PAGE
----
These past two weeks have been filled with the happy sounds of tourists in my building. First, two mutual friends from Florida visited my neighbor and friend, Doug. As soon as Pat and Joann arrived, they were off on tours. The first two days of their visit were rainy and windy and they were not able to see the Arenal volcano in the fog but loved the Tabacon spa. It was cold and wet on their trip the next day, but they said they had a wonderful time anyway because of the scenery and delicious lunch. Then they were off on a coffee tour where once again, they enjoyed great food and learning about the history and cultivation of coffee, as well as a bit of Costa Rican culture.
On their third day we all welcomed the grand entrance of sunshine and blue skies which made their tour of the city warm and comfortable. Like most people who visit San José, they enjoyed the museums and buildings. I suspect tour companies with destinations in other parts of the country of purposely warning people to stay away from San Jose, but I have to admit I’m biased.
At the end of the week, both women declared they would be coming back for more tours. This surprised me because they are in their 80s. I couldn’t keep up with them just walking in the neighborhood.
Then my son arrived. I delight in seeing him, but I am not used to feeding someone who is a foot taller than I am with an appetite to match, not to mention a different schedule for eating. Like most Gringos, he eats dinner at night, while I have adjusted to having my main meal midday and a very small snack around 6 and I’m good till bed time. In between eating and snacking (both of my children tell me they are always hungry when they visit me), he helped me operate my computer and my Kindle. He is a good teacher.
Then he, too, was off on a tour, zip lining and riding the gentle rapids of the Rio Sarapiquí. It was great fun, he said. He met some interesting visitors from Puerto Rico and India and had a chance to practice his Spanish. And by now the good weather seems to have settled in. This makes me, a non-tourist, very happy.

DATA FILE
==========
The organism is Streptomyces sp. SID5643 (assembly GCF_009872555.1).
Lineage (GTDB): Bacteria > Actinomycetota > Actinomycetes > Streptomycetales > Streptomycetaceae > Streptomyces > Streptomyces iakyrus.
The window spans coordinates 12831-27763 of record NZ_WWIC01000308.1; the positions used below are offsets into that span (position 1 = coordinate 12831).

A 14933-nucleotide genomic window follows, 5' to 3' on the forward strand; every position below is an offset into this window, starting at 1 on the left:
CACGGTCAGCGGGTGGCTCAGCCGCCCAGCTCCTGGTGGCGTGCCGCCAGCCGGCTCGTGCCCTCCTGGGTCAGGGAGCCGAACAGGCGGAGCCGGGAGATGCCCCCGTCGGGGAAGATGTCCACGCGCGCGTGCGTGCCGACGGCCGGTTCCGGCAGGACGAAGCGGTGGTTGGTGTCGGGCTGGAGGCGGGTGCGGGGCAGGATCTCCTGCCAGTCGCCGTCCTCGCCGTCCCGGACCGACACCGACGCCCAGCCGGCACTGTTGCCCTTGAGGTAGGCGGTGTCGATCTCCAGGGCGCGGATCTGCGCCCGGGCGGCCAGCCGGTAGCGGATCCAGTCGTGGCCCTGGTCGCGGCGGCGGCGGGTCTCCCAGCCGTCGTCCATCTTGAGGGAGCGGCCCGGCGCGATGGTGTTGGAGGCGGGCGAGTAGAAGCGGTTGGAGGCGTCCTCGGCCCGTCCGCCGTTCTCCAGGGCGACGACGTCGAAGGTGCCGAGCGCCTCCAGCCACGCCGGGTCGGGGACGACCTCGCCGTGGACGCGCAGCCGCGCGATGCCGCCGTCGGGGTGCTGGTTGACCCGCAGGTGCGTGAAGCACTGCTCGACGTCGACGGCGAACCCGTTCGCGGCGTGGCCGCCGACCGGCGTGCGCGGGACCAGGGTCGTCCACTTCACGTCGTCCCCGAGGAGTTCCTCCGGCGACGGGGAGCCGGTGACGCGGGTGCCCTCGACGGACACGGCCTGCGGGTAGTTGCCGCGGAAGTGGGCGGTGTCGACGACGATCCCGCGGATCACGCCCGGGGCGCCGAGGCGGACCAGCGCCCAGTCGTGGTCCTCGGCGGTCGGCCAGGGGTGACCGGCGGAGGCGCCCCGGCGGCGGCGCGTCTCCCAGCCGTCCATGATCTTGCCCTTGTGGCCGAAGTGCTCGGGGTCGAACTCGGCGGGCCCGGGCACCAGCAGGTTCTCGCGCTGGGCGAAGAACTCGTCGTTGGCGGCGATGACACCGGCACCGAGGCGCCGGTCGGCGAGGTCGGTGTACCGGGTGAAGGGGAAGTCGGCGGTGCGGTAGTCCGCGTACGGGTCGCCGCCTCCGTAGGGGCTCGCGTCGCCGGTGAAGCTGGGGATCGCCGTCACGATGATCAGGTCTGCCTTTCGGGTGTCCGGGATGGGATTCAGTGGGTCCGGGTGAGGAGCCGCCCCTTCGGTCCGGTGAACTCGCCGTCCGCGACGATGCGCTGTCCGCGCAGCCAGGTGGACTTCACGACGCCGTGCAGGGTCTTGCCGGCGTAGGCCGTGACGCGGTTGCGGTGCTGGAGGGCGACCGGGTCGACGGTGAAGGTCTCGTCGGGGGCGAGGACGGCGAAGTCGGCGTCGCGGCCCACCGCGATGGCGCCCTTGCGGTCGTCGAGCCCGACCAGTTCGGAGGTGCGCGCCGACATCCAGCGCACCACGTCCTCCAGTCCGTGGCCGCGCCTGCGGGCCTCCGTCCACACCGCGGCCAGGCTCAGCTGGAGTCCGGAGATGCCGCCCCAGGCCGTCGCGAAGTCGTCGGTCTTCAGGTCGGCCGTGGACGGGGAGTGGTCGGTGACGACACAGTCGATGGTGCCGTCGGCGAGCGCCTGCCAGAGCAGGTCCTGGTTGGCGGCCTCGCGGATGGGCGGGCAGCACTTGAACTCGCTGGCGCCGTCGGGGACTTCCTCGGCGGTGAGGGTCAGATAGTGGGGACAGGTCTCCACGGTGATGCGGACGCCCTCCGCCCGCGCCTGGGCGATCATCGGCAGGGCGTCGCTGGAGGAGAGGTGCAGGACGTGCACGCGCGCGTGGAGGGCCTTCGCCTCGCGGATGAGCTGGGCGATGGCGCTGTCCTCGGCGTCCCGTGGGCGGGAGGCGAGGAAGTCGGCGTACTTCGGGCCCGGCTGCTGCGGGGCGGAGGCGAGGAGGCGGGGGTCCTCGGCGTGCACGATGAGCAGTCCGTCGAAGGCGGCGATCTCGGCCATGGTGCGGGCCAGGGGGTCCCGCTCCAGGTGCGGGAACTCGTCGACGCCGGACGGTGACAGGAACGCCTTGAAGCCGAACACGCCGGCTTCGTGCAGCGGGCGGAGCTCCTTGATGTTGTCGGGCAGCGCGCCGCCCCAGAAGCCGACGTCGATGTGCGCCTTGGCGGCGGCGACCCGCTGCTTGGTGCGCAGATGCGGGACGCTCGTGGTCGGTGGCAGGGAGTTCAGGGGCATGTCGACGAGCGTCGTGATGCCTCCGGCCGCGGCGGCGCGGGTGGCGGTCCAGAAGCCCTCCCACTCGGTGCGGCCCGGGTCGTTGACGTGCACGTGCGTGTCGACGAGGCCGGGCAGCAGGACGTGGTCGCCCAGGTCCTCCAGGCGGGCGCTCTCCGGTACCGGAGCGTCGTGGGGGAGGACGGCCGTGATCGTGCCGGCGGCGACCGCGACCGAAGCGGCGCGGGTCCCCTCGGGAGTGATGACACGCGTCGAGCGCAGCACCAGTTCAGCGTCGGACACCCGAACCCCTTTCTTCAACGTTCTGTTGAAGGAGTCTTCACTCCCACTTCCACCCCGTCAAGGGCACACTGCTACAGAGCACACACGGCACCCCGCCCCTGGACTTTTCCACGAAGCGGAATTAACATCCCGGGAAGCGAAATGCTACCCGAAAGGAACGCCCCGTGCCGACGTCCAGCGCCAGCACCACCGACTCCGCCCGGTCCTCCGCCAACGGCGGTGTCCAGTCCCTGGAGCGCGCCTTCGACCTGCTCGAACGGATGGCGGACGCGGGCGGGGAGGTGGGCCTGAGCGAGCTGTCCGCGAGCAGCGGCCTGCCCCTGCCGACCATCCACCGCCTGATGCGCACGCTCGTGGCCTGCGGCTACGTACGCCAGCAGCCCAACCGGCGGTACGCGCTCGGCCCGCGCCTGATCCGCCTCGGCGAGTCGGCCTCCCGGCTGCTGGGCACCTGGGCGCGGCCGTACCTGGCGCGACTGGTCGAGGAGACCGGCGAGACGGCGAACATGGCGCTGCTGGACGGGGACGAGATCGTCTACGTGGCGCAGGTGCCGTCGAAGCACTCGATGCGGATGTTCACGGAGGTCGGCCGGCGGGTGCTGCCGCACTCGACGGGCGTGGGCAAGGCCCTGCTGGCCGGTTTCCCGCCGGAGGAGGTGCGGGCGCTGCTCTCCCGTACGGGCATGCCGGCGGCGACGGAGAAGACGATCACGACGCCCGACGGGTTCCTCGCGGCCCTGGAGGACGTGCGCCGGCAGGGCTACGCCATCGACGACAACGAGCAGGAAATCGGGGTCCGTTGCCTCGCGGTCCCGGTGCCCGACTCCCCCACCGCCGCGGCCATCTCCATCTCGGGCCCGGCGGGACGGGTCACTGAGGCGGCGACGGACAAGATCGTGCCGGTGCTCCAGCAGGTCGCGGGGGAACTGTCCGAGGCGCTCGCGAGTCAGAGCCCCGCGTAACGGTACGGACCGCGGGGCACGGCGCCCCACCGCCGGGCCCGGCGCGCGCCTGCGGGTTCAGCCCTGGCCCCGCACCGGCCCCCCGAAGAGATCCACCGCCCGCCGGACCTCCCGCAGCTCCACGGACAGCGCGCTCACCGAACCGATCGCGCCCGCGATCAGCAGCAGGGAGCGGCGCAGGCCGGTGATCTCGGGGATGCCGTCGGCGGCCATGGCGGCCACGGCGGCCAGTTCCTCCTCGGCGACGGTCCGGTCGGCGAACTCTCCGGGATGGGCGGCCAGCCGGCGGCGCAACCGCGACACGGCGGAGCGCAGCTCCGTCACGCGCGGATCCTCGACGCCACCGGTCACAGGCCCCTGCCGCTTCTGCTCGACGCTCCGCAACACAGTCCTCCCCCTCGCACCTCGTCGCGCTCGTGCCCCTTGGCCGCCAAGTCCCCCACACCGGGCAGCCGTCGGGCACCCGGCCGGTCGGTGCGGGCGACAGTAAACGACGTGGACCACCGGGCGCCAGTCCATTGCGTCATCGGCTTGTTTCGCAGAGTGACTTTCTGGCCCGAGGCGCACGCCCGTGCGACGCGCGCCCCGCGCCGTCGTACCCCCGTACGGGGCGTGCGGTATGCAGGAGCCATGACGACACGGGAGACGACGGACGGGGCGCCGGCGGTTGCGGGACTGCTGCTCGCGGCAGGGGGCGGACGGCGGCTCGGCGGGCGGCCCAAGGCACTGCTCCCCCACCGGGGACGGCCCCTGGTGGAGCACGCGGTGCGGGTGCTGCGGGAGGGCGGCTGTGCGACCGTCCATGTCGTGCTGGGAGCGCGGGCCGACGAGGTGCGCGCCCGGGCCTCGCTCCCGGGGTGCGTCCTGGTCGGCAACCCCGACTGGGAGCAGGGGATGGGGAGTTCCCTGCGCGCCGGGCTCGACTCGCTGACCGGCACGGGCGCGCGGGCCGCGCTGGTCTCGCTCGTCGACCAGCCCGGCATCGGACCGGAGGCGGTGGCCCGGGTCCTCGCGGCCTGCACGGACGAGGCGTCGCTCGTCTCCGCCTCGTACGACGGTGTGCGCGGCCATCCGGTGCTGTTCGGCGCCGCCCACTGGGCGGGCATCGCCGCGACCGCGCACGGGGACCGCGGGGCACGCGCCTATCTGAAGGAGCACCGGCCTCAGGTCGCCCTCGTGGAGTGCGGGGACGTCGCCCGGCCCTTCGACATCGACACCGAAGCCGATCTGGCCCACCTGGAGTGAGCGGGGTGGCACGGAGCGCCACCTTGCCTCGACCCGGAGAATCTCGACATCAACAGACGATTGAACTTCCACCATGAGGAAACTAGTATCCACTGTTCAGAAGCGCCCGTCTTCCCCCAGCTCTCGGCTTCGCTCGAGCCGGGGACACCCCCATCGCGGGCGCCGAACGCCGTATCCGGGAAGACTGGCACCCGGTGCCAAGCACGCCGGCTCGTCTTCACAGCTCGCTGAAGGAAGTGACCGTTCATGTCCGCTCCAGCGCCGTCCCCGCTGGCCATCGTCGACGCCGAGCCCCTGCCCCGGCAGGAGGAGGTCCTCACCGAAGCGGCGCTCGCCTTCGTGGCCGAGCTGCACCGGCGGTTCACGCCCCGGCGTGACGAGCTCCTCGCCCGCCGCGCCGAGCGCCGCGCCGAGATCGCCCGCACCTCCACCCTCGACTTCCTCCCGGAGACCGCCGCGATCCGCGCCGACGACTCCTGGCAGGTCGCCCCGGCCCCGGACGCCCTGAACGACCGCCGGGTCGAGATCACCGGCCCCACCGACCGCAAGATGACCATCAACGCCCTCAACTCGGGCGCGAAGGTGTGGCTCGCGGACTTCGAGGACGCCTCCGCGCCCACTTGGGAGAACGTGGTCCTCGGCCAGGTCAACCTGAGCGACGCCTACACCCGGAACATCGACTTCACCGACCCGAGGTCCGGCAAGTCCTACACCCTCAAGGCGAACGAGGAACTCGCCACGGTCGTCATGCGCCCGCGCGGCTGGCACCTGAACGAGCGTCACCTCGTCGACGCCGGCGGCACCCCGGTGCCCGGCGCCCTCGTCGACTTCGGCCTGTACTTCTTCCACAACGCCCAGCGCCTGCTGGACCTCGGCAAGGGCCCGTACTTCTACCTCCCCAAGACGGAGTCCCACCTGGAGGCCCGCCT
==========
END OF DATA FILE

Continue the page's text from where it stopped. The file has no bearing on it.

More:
Because I am not used to cooking three meals a day (how do mothers with families do that!), we ate out a few times. It was my turn for new experiences. We went first, to a Japanese restaurant for sushi, one of his favorite dishes. It is in a local hotel and had the reputation for being the best in San José. Years ago I took my much-traveled Norwegian friend Nina, there and she declared it the best sushi she had tasted anywhere.
This time, the sushi was ordinary and could not be improved because the ginger was soaked in vinegar. When I asked about it, the waitress shrugged. That was the way it came. Sushi needs both wasabi and a slightly sweet ginger.
Another day we went to the restaurant row on the balcony of the Rohmoser Plaza and chose a fairly new Arabian food restaurant. Justin had falafel and I a chicken pita. Both came with french fries. French fries seem to be part of every country’s cuisine. I never order them, but if they are served, I will taste them and decide if I want to eat them.
I have not been to Belgium to try their famous fries, but I have heard how they are twice-cooked and can imagine how they might taste. These also were twice fried (I asked). They were very hot, lovely and soft — almost creamy on the inside — and brown and crisp on the outside, and the most delicious and filling I have tasted in Costa Rica or anywhere.
I’ve never zip lined and have no desire to. Two times river rapids rafting has been enough, and years ago, I was lucky on my first trip to Arenal to see huge red boulders roll down the mountainside. I don’t expect to repeat that.
A new Japanese Korean restaurant has opened just two blocks from me, I will try it. I am, however, counting the days in anticipation of more of those Arabian french fries.